Pretending to love work and boasting about doing an 18 hour day. Individuals routinely working over 40 hours a week in order to be seen as committed and hard working. Hustle culture is where work dominates your life, leaving no space or time for anything else, family, friends, hobbies , relaxing, holidays. Hustlers often deny this claiming to relax by taking long walks in the countryside or reading a good book but on examination the long walks are preoccupied by thoughts of work, they struggle to remember the last book they read and their last holiday was a week away a couple of years ago.
My boss rang me at home on a Sunday evening. We were having our wider management team meeting away from HQ , all part of getting out and about and being seen in the district offices. He rang to say he had just had a thought that it would be a good idea if all the managers from HQ travelled together rather than in separate cars! I pointed out that as the meeting was first thing many of us were going straight there from home.
Could I ring round my managers and ask them to come first to HQ so we could all travel together. I said I didn’t have their home telephone numbers. He was shocked at this news. On another occasion he rang early in the morning getting me out the shower to ask me a question on the budget! He was already in the office looking at a report and thought I might know the answer. This was the same boss who never took his full holiday entitlement and even when he was on holiday with his family rang the office every day.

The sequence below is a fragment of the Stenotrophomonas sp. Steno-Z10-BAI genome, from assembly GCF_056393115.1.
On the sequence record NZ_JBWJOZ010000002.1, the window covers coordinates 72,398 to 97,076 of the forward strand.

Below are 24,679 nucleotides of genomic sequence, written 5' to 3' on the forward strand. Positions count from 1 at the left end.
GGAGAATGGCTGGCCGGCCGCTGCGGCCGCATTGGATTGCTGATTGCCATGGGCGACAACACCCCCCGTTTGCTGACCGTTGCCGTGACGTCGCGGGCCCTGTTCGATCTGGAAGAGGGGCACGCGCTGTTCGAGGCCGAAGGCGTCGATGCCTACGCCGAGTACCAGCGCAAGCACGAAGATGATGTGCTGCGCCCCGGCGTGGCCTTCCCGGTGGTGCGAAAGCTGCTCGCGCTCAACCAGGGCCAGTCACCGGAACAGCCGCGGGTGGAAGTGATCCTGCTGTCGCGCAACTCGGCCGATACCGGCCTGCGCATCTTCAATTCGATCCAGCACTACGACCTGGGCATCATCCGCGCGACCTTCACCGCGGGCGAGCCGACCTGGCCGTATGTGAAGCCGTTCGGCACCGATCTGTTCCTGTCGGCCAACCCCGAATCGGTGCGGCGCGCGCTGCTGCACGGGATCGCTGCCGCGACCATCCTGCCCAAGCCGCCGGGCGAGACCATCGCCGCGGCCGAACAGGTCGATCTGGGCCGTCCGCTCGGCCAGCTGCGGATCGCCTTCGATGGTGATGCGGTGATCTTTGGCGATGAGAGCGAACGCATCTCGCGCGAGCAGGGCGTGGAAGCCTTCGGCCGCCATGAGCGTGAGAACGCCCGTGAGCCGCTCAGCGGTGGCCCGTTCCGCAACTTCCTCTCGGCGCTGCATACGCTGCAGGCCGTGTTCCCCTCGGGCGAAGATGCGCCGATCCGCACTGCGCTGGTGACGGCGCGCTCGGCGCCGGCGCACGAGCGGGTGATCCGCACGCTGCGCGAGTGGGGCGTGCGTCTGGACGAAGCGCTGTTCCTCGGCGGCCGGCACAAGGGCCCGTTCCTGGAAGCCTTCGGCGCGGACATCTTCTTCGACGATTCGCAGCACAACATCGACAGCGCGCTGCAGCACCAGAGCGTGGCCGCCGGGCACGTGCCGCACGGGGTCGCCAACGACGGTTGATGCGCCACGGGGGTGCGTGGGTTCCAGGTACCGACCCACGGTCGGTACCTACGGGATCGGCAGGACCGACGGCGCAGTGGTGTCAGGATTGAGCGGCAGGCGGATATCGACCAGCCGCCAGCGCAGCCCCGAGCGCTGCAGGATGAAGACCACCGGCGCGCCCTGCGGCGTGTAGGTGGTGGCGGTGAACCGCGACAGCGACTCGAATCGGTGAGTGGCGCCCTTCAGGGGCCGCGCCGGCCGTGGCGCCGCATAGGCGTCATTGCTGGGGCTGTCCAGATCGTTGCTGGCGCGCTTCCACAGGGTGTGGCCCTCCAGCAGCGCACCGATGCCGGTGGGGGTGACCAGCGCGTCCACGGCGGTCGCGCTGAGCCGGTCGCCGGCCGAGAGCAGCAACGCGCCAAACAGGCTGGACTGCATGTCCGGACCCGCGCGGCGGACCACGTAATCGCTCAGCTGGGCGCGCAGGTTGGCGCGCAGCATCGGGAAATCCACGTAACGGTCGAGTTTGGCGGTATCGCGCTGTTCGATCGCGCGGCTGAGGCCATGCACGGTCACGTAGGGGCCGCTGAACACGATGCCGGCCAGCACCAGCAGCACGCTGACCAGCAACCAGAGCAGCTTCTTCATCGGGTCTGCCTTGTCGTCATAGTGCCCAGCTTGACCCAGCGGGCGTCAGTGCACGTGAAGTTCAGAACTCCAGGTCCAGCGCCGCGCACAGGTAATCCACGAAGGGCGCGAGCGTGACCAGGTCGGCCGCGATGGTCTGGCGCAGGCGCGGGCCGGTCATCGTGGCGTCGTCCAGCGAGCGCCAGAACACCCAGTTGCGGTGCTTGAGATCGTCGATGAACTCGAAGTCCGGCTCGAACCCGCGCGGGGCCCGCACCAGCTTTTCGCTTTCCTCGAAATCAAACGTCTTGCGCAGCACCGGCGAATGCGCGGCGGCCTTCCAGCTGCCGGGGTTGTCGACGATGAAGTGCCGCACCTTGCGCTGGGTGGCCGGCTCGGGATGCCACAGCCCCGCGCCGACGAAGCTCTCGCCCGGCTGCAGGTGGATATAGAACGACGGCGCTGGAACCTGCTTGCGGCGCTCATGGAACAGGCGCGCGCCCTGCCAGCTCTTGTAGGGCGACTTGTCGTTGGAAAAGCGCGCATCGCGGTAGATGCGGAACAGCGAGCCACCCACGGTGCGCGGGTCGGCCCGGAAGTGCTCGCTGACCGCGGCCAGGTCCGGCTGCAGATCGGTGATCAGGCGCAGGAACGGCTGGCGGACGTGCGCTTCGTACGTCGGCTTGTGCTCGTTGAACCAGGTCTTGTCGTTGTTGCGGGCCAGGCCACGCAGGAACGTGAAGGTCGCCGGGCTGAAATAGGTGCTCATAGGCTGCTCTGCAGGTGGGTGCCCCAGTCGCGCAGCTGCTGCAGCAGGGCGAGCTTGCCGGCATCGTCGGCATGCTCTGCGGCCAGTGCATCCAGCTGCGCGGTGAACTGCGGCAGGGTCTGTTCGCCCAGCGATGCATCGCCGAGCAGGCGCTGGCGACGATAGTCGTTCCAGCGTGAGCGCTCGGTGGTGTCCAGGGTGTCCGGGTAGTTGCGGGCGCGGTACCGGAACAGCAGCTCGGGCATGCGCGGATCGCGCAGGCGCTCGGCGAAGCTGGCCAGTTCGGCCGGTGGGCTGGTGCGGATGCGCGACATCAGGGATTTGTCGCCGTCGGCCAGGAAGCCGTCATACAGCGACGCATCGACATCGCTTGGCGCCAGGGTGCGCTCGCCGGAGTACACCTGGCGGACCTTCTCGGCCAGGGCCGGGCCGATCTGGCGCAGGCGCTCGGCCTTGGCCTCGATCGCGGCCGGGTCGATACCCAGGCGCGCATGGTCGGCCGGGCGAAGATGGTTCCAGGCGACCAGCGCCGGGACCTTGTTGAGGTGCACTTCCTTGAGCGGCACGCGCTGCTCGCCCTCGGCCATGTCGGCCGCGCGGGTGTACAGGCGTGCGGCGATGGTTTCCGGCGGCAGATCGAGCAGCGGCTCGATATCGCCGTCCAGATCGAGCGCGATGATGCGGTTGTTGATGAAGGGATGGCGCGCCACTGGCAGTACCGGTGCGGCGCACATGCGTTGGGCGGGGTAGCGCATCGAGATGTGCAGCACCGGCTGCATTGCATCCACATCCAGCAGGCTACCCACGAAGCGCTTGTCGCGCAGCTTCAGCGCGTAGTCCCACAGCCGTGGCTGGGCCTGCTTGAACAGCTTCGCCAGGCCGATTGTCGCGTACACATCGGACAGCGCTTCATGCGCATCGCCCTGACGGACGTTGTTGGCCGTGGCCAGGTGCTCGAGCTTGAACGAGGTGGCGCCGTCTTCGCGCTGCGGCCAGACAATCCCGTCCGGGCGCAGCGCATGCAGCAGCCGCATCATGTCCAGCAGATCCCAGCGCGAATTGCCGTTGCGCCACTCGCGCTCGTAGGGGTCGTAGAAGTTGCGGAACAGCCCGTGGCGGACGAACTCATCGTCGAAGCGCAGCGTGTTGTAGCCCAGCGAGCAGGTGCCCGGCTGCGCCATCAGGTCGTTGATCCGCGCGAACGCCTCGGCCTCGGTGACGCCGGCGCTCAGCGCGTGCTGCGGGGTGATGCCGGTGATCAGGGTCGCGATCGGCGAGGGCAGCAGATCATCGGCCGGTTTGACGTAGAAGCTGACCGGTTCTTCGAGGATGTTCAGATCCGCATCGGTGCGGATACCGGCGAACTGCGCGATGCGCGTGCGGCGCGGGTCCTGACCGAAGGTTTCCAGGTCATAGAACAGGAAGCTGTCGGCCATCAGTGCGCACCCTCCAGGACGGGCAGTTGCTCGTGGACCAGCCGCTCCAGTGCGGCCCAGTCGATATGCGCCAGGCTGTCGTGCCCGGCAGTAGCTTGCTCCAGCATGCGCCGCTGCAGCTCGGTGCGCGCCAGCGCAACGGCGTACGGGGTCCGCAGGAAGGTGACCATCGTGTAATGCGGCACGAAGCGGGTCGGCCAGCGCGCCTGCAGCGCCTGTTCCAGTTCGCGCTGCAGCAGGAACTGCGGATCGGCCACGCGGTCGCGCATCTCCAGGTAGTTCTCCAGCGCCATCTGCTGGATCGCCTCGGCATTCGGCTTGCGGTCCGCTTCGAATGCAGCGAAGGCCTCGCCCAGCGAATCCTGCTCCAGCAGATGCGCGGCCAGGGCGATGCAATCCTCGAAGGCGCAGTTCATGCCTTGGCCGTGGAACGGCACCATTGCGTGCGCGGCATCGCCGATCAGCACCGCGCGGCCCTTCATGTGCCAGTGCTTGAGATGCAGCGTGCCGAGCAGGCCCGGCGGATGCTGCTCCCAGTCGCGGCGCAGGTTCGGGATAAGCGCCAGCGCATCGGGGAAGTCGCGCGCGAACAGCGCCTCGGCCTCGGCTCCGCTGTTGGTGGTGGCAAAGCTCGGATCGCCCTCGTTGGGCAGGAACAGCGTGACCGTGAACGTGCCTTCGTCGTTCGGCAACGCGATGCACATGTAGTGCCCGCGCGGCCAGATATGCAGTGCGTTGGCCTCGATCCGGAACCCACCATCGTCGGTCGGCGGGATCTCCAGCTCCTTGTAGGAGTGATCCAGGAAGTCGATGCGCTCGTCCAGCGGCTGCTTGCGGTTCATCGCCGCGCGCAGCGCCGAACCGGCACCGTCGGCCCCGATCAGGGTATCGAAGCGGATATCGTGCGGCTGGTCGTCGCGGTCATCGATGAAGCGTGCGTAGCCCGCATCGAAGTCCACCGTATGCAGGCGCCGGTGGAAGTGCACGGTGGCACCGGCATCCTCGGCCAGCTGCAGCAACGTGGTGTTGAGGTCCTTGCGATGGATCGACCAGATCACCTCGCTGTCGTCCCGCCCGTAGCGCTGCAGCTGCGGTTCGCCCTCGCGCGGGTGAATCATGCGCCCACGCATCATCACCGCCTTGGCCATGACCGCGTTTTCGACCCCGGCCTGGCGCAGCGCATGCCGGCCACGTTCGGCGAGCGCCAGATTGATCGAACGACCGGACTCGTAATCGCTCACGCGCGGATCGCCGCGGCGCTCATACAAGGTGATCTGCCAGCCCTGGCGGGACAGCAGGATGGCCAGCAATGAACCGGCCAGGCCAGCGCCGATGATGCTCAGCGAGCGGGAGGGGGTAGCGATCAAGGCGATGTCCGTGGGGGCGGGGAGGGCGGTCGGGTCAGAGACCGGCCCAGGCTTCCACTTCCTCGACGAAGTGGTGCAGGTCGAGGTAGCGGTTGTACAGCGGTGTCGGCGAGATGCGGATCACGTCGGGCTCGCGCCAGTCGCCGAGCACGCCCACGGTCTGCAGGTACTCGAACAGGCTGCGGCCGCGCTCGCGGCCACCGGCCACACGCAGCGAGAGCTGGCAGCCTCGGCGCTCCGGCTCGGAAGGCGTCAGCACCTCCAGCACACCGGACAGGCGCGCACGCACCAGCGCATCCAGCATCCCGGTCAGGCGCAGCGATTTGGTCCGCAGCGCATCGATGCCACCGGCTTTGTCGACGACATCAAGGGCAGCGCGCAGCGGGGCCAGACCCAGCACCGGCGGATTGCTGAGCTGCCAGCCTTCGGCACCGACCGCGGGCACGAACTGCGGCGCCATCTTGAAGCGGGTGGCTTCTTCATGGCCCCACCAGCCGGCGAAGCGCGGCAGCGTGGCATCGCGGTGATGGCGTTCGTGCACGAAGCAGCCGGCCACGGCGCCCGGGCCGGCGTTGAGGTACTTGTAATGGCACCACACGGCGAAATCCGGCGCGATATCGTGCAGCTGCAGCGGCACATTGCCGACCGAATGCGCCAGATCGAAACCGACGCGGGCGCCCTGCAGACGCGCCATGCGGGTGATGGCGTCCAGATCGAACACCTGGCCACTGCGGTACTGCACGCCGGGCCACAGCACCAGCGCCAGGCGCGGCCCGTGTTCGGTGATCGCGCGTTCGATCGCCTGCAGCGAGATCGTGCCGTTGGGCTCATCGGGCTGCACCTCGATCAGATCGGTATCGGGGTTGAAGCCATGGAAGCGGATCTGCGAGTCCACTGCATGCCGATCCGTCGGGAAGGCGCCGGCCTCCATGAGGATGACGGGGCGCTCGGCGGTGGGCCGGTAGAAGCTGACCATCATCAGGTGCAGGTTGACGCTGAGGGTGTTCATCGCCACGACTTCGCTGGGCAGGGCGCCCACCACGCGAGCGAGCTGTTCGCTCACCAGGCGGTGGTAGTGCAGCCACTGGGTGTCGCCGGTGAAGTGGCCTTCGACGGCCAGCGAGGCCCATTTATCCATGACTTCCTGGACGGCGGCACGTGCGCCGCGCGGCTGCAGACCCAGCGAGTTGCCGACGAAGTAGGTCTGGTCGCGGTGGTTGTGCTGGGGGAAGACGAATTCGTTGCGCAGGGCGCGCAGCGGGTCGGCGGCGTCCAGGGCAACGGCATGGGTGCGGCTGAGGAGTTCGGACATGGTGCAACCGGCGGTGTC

A boss who routinely rings you up outside normal working hours to discuss non urgent work issues is ignoring boundaries and setting the wrong tone. Such a boss is promoting the hustle culture. Possibly because they have based their career on being a bluffer in a hustler culture.
Not only is this type of boss setting the wrong tone as leader they are creating an environment that is bad for their mental health and those they manage. The hustle culture excludes talented individuals who can’t give that time and “commitment”. Commitment in this sense is not the same as effectiveness which is what is really required. Contributing to the myth that the more you do the more valuable you are . Busy doesn’t always equal better.
Hustle culture affects your physical health causing high blood pressure and increasing the risks of strokes or heart attacks. The hustle culture increases the risk of burn out. Although many people don’t even realise they have burn out they are so used to the long hours culture and pressure they just carry on in the belief it’s normal.
But burn out makes people less effective, cynical, with a tendency to procrastinate, make more mistakes , become anxious and depressed. Emotionally exhausted someone suffering burnout frequently feels less able to listen to or care for others. Not a good characteristic in a manager. Life is better for all of us and organisations are better if we stop doing the hustle.